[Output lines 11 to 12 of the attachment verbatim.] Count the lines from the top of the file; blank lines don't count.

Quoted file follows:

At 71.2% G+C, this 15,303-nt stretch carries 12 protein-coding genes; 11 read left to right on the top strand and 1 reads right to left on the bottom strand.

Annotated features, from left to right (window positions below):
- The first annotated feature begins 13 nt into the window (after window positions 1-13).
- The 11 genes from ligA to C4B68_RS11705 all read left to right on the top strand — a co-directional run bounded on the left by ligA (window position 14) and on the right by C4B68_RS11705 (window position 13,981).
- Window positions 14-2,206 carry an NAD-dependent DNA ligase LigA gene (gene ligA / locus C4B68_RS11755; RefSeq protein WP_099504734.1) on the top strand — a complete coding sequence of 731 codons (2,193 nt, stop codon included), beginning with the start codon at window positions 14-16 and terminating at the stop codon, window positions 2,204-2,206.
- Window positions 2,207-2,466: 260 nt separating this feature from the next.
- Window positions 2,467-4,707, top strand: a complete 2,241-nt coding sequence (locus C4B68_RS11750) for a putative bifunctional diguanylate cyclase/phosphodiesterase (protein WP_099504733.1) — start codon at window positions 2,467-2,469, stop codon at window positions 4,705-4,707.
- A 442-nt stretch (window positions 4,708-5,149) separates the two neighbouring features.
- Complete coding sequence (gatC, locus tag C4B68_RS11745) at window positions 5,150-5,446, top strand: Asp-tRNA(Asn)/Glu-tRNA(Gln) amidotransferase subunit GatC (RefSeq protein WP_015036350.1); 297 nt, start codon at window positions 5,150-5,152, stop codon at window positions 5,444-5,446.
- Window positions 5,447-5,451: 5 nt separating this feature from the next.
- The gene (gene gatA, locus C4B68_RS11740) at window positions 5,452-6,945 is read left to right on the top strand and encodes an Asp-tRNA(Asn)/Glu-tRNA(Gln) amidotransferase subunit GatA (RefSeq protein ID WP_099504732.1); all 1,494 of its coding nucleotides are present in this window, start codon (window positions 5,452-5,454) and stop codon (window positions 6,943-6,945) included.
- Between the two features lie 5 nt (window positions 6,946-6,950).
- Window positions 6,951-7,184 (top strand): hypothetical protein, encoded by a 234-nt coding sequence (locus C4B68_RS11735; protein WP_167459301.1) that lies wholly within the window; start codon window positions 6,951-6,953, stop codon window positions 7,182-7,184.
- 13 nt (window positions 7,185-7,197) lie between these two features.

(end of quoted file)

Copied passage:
- The gene (gene gatA, locus C4B68_RS11740) at window positions 5,452-6,945 is read left to right on the top strand and encodes an Asp-tRNA(Asn)/Glu-tRNA(Gln) amidotransferase subunit GatA (RefSeq protein ID WP_099504732.1); all 1,494 of its coding nucleotides are present in this window, start codon (window positions 5,452-5,454) and stop codon (window positions 6,943-6,945) included.
- Between the two features lie 5 nt (window positions 6,946-6,950).